"The Gates of Hope"- thoughts behind the painting


Here is my artist statement that accompanies this painting:

"The gates of hope...

Fire lifted in the distant voicings of my youth.

Age lets me see across time.

I am a time traveler because I am old. 

I travel in real time. Slowly. 

I am real.  

The mistakes I have made do not add up.  

They burn away and leave a glow.  

The embers create a path along my timeline. 

They burn crisp, an undulating glow in synch with my pulse. 

Ready to draw me in,

ready to pull me out of any misery that drags,

ready to be hot stepping stones to the gates of hope."

 

When I started this painting, I wanted to do something very spacious, and of the rich colors that I saw in a dream. It was a really strange dream where everything moved slowly and we were near a campfire and there was a lot of movement, no real story to it, just a feeling like I could see the future and past of my life all at the same time. I sat down in front of the blank canvas ready to try something new, and ready for it to be effortless and in the end, comforting and beautiful. I let my brush lead the way, and at first did a lot of color blocking, and out-of-focus blending.  Then as I worked, the glowing forms in the middle started to emerge with a lot of detail. Once I covered the canvas, I knew I had to take a break to let it dry.  

In between sessions, I imported the painting onto my iPad so I could work on it digitally. I tried many different layers, taking chances I never would have with real paint.  After ditching some of the more obviously bad layers, I came up with what was to be the finished painting.  What an enormous tool to be able to use in my studio practice! This is a new way of working for me, and I feel like it amplifies what I had already been doing for years and years. 

There’s a big difference. The only way I was able to get to what I consider my signature style (it is evolving) is by taking chances and doing things I had never tried before.  The problem is, taking big chances doesn’t always work out. In the process I have created some real pieces of whatever-the-opposite-of-masterpiece-is.  I would never want anyone to see those doozies.  All good to be painted over, am I right? 

I know by now that "following the muse" is not 100% great results all the time.  I suppose you have to be a little de-constructive in order to be constructive.  You have to be willing to destroy as well as create.  I am still learning this.  My personality is that I usually don't like to waste anything.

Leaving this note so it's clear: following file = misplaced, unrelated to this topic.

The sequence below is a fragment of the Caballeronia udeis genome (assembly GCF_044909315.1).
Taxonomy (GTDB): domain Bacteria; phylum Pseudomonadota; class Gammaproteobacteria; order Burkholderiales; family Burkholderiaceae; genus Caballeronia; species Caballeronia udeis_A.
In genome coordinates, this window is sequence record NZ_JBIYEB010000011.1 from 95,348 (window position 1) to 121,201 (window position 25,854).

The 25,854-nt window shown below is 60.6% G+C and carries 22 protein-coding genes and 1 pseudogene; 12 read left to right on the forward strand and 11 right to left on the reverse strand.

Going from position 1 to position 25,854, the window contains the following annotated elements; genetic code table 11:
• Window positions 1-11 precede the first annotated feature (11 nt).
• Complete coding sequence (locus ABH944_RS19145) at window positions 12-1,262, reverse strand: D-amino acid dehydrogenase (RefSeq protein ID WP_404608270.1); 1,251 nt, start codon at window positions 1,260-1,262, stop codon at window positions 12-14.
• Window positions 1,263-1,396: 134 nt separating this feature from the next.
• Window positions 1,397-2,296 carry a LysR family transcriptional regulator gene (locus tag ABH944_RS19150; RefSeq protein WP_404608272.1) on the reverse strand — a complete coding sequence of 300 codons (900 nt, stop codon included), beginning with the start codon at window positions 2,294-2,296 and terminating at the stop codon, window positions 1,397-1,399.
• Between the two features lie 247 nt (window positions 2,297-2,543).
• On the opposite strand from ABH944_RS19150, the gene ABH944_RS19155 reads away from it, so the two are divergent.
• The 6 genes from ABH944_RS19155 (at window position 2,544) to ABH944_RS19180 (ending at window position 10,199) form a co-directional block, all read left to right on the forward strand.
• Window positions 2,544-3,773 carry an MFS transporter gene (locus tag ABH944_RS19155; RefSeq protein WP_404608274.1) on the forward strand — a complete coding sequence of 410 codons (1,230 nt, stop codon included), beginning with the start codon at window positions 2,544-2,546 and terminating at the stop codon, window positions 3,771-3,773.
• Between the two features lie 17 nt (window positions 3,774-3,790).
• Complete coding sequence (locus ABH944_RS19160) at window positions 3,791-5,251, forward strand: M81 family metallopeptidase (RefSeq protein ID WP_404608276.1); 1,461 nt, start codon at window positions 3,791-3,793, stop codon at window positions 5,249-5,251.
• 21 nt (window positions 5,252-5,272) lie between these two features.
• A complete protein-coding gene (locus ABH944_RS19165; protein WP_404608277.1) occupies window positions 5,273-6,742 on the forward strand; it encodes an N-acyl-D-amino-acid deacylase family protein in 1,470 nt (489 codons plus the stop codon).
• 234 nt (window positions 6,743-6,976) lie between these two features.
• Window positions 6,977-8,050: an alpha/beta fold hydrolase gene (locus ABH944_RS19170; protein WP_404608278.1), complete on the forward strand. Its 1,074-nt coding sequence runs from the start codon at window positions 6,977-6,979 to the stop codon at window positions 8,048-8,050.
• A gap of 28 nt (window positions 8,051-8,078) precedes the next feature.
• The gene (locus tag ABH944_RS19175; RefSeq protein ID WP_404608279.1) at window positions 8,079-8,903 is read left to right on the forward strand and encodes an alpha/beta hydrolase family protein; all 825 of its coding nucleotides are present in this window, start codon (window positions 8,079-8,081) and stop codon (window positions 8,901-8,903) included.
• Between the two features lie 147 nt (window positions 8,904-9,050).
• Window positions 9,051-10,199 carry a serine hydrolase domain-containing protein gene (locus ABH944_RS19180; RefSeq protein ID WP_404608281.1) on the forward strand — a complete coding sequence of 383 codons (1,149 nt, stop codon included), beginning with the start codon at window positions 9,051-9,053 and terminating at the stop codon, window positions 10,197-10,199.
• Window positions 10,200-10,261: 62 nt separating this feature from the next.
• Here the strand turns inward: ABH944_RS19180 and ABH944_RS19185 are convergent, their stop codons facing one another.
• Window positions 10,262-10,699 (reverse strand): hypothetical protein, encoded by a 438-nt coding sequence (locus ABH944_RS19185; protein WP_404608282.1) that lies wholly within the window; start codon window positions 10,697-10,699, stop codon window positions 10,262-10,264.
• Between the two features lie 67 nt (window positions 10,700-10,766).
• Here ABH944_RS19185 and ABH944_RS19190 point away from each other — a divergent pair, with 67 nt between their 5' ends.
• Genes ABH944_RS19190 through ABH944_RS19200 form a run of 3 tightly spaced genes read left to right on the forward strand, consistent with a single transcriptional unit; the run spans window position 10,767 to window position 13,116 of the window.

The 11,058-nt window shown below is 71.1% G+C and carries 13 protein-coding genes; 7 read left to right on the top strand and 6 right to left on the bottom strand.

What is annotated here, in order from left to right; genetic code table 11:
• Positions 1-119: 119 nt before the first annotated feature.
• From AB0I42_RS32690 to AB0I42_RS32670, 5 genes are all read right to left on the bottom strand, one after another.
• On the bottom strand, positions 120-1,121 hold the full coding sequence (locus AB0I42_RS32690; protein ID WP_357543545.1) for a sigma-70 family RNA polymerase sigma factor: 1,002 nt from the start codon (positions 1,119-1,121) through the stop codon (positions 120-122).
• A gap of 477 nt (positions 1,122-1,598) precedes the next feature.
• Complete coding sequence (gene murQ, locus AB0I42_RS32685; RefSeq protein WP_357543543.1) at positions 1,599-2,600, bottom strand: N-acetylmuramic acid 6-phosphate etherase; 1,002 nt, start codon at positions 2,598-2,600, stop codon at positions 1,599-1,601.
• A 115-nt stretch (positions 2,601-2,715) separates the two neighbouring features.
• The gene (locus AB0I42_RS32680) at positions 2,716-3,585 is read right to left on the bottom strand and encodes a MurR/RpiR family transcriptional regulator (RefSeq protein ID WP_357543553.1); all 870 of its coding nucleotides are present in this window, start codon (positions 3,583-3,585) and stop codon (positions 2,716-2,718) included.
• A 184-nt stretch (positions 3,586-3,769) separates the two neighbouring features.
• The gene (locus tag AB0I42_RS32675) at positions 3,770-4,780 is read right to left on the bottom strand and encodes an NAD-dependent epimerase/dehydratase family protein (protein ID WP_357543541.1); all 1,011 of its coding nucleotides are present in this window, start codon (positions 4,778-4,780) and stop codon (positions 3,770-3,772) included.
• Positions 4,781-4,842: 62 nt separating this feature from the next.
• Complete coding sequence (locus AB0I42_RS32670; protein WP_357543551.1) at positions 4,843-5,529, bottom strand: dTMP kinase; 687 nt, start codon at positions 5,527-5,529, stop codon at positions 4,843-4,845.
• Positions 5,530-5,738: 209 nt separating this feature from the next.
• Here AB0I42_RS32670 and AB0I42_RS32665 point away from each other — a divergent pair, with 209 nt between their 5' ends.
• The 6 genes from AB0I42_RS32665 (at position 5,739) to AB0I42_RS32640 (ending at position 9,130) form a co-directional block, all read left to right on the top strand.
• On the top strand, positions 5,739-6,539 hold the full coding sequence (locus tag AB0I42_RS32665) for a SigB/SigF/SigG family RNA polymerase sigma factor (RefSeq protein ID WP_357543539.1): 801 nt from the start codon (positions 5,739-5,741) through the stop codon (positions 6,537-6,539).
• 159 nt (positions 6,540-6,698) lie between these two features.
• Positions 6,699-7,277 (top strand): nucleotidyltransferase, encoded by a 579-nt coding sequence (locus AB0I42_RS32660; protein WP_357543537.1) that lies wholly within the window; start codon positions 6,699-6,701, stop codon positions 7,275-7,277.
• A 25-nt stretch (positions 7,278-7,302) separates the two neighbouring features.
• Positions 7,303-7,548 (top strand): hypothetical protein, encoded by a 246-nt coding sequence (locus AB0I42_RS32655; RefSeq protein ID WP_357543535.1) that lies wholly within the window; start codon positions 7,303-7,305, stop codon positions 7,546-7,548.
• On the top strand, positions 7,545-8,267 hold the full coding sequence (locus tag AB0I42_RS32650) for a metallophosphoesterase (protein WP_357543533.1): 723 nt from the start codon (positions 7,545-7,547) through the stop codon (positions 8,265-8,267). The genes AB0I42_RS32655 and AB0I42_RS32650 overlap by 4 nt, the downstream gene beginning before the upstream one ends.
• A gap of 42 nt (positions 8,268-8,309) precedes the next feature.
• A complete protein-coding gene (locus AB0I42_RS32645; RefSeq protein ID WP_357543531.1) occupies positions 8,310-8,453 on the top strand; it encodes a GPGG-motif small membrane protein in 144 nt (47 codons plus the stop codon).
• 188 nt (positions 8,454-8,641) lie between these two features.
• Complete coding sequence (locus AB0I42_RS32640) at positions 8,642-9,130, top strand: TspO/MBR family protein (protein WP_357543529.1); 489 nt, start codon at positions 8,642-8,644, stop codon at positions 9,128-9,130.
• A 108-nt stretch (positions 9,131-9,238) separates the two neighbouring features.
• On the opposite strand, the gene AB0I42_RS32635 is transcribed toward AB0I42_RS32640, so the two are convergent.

Since I'm writing this on Thanksgiving morning, I can't help but compare my studio practice with my kitchen.  I really don't like to waste food, so sometimes I make something with whatever is in the kitchen, and it usually comes out edible.  Sometimes phenomenal, but usually I just get by with it being edible and happy that the wilty celery did not get wasted.  I love cleaning out the fridge and making soup with whatever is there and then it is totally empty and I can shop the next day to fill it up. On the other hand, when I pick out a recipe, get the ingredients, make everything just right, and serve it up with great timing, and a great group of friends/family it has a different and much more elevated effect.

The same exact thing happens with my studio practice. Sometimes I use whatever I have on hand, whatever colors are left on my palette, whatever surfaces I have laying around, and I can kind of get something together that makes me feel satisfied, or maybe it's pretty good, not great. BUT! If I get the idea and the vision first and then get the materials to meet me there, totally bold and unafraid to waste the materials to get what I want, that is when I can reach that more elevated state.  

Using digital in between sessions is a great way to satisfy that need to not waste materials and give myself a chance to be spontaneous along the way of creating.  It allows me to take more chances more quickly, kind of like brainstorming a bunch of ideas and see what works.  What I used to do before, was just sit and imagine what would be next, and then picture it in my head before moving forward.  

I am really excited about this painting because it is quite different than what I have done before.  It surprised me in the end, like oh wow, who painted this?  That's one of the best feelings in the whole world.  The feeling that an artist gets the moment they realize that their vision is complete.